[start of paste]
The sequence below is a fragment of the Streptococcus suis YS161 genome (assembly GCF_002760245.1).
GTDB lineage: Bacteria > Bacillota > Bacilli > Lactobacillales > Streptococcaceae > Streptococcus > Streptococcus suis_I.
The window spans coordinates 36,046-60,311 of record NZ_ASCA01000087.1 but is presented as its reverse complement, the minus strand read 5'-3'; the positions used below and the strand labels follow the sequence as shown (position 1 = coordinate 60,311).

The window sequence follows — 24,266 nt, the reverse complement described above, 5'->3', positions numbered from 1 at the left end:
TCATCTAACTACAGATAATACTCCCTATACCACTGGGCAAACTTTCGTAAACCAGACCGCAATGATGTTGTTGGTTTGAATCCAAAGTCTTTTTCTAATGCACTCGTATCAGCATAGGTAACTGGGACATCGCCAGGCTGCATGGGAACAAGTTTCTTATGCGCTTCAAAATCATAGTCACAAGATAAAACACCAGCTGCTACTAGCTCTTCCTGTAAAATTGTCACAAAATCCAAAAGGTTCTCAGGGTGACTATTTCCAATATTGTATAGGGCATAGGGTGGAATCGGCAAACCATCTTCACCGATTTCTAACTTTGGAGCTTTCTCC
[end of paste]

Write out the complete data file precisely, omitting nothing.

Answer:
The sequence below is a fragment of the Streptococcus suis YS161 genome (assembly GCF_002760245.1).
GTDB lineage: Bacteria > Bacillota > Bacilli > Lactobacillales > Streptococcaceae > Streptococcus > Streptococcus suis_I.
The window spans coordinates 36,046-60,311 of record NZ_ASCA01000087.1 but is presented as its reverse complement, the minus strand read 5'-3'; the positions used below and the strand labels follow the sequence as shown (position 1 = coordinate 60,311).

The window sequence follows — 24,266 nt, the reverse complement described above, 5'->3', positions numbered from 1 at the left end:
TCATCTAACTACAGATAATACTCCCTATACCACTGGGCAAACTTTCGTAAACCAGACCGCAATGATGTTGTTGGTTTGAATCCAAAGTCTTTTTCTAATGCACTCGTATCAGCATAGGTAACTGGGACATCGCCAGGCTGCATGGGAACAAGTTTCTTATGCGCTTCAAAATCATAGTCACAAGATAAAACACCAGCTGCTACTAGCTCTTCCTGTAAAATTGTCACAAAATCCAAAAGGTTCTCAGGGTGACTATTTCCAATATTGTATAGGGCATAGGGTGGAATCGGCAAACCATCTTCACCGATTTCTAACTTTGGAGCTTTCTCC